Domestic violence is a controversial aspect of life, evolving from both physical and mental abuse of a person. In contemporary society, violence against another person can be justified and even encouraged as an acceptable form of decent behavior. Consequently, domestic violence has its origin in societal tolerance to the victimization of an individual. Such tolerance is explained primarily by the existence of cultural norms and beliefs that justify the use of force in interpersonal relationships with relation to children or adults. The macro-sociological theory explains that the root of violence in families lies within the core organization of society, and is a reaction to negative incidents inside and outside the family.
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Macro-sociological violence theory substantiates how the culture makes violent relationships possible. Social norms, supporting the dominance of men over women and adults over children, promote the formation of a special environment that encourages coercion to achieve a dominant position (Fisher & Lab, 2010). Cultural patterns underline that cultures are significantly different from each other in the degree of violence expressed, as those displaying violent acts in public are prone to manifestation of violence in families (Hegarty, 2011). Existing norms (such as the death penalty, for instance) reinforce violence against people as an acceptable form of punishment. It goes without saying that the role of cultural norms is very high with regard to domestic violence between spouses. For instance, according to the World Health Organization survey of violence in families, from 15 to 71% of respondents have experienced a slap or other physical abuse from a spouse (Hegarty, 2011).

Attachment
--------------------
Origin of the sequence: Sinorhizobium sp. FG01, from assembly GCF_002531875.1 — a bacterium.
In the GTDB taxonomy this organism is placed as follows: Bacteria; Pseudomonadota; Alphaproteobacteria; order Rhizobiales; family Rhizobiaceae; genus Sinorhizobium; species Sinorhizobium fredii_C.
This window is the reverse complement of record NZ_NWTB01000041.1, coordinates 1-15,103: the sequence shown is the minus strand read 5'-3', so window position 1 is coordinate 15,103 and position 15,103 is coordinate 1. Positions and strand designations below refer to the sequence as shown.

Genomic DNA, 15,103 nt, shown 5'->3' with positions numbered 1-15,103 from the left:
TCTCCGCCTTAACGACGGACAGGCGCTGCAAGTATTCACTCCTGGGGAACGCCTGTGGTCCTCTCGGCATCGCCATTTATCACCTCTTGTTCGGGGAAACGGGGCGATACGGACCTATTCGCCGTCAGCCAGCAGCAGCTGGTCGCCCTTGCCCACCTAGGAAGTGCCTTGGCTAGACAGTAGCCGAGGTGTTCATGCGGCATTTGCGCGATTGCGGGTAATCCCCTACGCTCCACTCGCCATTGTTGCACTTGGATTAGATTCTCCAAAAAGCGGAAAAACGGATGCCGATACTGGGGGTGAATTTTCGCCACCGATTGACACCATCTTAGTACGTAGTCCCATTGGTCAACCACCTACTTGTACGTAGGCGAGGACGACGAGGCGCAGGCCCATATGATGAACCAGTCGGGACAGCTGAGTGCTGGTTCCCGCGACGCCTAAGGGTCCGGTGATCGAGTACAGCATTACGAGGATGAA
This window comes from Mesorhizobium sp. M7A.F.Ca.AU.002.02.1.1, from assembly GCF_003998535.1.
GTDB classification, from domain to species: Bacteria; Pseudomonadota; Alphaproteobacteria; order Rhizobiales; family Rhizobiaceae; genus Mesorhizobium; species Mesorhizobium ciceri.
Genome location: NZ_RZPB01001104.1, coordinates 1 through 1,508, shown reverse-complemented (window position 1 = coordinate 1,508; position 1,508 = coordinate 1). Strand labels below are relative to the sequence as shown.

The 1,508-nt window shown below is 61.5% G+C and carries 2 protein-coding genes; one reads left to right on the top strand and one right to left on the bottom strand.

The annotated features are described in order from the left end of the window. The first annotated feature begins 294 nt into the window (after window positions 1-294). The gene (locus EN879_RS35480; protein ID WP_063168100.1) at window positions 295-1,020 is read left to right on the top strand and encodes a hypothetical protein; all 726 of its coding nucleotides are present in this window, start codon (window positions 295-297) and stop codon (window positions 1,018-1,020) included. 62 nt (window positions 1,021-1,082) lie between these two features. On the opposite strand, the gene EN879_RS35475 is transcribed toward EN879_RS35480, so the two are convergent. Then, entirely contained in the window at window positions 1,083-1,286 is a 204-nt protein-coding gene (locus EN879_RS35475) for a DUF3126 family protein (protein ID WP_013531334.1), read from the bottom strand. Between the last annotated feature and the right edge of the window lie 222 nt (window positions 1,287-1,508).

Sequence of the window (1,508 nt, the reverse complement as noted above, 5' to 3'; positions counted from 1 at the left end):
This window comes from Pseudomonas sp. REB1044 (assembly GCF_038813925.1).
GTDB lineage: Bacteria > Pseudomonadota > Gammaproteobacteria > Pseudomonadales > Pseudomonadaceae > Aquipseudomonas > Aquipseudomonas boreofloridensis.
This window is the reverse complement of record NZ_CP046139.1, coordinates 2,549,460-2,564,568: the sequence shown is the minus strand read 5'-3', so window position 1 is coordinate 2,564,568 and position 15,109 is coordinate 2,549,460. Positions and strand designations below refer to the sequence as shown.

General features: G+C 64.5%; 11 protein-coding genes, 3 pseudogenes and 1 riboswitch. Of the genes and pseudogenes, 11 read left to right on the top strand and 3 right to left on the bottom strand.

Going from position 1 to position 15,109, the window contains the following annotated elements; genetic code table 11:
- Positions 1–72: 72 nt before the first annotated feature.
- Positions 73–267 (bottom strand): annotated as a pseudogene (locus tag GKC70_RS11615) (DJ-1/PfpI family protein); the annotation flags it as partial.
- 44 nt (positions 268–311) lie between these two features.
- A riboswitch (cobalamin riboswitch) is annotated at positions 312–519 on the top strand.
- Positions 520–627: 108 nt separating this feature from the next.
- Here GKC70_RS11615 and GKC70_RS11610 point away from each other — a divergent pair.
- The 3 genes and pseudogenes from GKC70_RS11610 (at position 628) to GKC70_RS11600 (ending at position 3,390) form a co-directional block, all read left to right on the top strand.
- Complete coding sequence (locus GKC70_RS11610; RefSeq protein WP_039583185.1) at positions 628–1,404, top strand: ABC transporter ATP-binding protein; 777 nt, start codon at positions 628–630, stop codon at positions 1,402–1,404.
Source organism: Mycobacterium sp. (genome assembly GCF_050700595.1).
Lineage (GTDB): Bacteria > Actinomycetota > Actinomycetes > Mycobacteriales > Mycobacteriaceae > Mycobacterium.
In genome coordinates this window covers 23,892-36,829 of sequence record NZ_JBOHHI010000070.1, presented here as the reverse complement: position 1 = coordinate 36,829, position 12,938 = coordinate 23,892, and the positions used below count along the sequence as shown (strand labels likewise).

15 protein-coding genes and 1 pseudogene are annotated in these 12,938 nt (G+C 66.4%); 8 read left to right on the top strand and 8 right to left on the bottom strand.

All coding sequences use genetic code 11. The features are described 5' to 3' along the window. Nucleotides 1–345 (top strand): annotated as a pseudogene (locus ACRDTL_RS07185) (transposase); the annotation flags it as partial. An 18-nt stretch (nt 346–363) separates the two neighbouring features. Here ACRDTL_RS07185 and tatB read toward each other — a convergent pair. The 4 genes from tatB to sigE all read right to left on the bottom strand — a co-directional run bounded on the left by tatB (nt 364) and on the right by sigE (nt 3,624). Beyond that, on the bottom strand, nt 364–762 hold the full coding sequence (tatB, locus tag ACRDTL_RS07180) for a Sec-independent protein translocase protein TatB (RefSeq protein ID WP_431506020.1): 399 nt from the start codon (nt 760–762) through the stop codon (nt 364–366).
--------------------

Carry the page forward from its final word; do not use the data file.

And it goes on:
Another factor is the unequal distribution of power between men and women, parents and children, and the impact of situational variables on life conditions and the phases of family development (Fisher & Lab, 2010). Such stressful situations as
the birth of children, diseases, divorce, death of a family member, or poor living conditions are risk factors for the emergence of violence in the family towards weaker members. Violence has an “intergenerational effect with children witnessing abuse,” which means that children who were bystanders at home are likely to act violently themselves later (Hegarty, 2011, p. 171).